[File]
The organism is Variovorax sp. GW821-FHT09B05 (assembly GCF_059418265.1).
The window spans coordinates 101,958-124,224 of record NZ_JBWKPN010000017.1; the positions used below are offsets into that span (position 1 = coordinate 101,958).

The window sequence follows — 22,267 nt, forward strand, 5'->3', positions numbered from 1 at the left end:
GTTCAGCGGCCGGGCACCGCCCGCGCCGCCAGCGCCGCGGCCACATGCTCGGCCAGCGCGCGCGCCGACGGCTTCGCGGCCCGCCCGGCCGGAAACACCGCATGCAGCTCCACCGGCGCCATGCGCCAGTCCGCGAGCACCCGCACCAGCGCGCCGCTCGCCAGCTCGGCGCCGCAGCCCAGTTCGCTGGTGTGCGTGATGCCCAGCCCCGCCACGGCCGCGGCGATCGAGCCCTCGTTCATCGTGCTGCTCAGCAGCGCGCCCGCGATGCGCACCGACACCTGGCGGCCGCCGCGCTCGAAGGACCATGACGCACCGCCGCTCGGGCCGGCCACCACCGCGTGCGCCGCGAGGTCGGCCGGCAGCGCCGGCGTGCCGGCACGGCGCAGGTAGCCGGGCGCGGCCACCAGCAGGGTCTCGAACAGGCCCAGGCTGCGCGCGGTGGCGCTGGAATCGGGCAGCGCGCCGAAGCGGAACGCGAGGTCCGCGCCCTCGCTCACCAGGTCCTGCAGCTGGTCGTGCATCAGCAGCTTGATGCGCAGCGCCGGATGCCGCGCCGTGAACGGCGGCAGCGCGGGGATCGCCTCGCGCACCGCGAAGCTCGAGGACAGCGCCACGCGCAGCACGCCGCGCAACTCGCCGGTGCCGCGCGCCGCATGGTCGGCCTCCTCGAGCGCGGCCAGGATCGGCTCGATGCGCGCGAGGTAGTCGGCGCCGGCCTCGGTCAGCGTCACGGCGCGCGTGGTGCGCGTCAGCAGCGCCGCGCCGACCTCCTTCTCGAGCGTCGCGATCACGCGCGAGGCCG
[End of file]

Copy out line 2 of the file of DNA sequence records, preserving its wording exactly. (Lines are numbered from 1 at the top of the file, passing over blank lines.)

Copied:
The window spans coordinates 101,958-124,224 of record NZ_JBWKPN010000017.1; the positions used below are offsets into that span (position 1 = coordinate 101,958).